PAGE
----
Some cameras have an option called 'spot metering' to set the part of the image you'd like to be correctly exposed. If your camera has this setting, enable it before using the technique above.
Use Fill In Flash
If your scene has a sunny background, but your subject is in the shade (or has a hat on), turn on the flash (as I explained way back in tip number 9 - Using Flash During The Day). I know it seems wrong but it really does work! By using the flash, your subject will look as bright as the background. This would have worked well for the child shot above.
High Dynamic Range Imaging
This technique is not for the faintof hearted. It requires a subject that does not move; a good camera with the capability to set the exposure and output RAW images. A tripod and image editing software like Photoshop CS3 are also needed.
High Dynamic Range Imaging (or HDR for short) is a technique for placing both very dark and very light areas in the same photo. It requires you to take a number of photographs of thesame scene - each with a different exposure. First take the shot using the camera's recommended settings. Then, in manual mode and keeping the aperture at the same value as the first shot, take a sequence of shots - each shot having a different shutter speed (above and below the original). You'll have 5-9 shots of the same scene all in different exposures.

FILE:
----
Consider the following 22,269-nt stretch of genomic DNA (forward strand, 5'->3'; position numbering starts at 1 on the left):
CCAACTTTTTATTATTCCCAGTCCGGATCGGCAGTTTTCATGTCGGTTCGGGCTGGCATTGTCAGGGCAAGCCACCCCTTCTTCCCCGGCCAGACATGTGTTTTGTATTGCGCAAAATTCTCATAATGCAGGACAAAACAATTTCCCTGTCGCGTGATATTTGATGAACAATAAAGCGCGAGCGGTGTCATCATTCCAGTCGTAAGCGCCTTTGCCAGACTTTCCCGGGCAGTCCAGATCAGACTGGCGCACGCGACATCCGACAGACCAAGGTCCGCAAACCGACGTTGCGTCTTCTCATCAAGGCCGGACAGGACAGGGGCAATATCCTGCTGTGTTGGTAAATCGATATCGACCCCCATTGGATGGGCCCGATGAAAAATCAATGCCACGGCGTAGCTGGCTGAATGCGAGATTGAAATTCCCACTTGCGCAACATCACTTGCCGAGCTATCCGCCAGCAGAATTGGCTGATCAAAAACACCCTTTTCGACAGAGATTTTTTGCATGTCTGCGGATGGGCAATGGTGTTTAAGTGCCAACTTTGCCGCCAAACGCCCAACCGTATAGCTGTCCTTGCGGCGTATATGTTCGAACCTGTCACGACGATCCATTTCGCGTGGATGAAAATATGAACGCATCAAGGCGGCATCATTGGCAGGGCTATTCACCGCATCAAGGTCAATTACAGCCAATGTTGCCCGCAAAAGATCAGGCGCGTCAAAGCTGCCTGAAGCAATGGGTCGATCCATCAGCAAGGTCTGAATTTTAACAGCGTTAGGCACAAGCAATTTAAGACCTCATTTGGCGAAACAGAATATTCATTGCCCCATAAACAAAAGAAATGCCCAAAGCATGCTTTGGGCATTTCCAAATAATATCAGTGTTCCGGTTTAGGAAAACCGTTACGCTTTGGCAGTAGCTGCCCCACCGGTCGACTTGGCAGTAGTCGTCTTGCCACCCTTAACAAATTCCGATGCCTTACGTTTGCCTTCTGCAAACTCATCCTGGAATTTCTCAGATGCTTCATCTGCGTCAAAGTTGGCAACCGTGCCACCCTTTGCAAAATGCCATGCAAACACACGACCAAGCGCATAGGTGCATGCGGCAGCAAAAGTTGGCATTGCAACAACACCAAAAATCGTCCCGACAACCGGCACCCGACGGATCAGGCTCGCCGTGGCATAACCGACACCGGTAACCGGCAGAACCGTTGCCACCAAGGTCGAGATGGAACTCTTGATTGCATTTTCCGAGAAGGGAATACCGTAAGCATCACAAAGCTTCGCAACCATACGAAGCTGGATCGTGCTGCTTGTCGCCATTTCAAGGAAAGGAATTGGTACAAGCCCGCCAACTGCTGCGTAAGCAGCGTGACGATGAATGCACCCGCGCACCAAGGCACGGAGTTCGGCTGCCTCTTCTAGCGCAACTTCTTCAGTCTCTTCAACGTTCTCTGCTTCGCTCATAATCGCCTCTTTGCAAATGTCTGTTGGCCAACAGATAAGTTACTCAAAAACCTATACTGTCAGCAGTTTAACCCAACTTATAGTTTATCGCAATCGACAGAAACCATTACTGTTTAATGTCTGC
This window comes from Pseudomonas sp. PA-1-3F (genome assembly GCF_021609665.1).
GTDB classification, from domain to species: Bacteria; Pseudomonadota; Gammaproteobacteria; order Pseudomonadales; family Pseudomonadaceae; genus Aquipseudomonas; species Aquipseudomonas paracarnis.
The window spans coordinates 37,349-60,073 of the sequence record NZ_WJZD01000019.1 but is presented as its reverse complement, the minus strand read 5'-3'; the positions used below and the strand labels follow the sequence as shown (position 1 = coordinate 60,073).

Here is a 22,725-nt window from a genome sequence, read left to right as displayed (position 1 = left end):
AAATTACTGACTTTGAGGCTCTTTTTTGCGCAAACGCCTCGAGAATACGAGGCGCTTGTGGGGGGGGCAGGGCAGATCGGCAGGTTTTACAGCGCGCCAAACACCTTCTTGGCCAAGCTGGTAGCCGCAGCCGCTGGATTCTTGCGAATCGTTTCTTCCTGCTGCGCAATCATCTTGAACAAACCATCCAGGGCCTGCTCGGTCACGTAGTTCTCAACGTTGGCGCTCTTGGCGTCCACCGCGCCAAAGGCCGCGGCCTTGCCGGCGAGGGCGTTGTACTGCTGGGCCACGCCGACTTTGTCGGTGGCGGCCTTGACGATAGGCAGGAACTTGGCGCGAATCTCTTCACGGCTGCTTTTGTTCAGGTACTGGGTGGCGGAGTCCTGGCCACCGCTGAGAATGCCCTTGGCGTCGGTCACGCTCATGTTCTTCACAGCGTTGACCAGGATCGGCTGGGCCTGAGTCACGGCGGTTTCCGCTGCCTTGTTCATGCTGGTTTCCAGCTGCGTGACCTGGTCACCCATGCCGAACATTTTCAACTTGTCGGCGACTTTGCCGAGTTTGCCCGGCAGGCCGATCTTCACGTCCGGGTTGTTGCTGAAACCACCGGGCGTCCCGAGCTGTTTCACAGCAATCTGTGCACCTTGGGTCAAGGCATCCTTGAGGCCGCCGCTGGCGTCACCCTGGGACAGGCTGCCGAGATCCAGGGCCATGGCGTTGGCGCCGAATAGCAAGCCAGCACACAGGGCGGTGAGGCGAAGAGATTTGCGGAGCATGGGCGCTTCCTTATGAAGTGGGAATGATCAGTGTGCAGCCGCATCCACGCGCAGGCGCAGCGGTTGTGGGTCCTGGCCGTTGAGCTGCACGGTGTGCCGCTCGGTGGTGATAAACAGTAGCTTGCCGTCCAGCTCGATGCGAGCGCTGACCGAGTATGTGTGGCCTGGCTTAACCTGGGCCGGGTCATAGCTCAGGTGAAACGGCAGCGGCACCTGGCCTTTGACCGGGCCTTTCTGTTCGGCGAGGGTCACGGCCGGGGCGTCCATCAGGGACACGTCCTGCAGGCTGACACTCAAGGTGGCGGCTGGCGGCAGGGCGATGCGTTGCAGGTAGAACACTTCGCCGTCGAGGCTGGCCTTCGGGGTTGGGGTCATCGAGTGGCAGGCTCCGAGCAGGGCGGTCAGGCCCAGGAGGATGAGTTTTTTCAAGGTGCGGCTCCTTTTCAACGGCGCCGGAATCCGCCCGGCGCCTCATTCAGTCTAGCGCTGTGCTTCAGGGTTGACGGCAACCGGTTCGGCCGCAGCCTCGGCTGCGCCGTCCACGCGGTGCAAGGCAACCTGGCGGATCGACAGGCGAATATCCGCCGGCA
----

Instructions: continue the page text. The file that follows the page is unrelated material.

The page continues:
Merging the three images to the left creates the HDR image below. Thanks to Photomatix for the images.
Now import these into your favorite paint program. I use Photoshop, but you can as easily use a cheaper program designed specifically for HDR photos like Photomatix. Follow the HDR directions and the paint program will merge these images into one great looking shot!
Use a Filter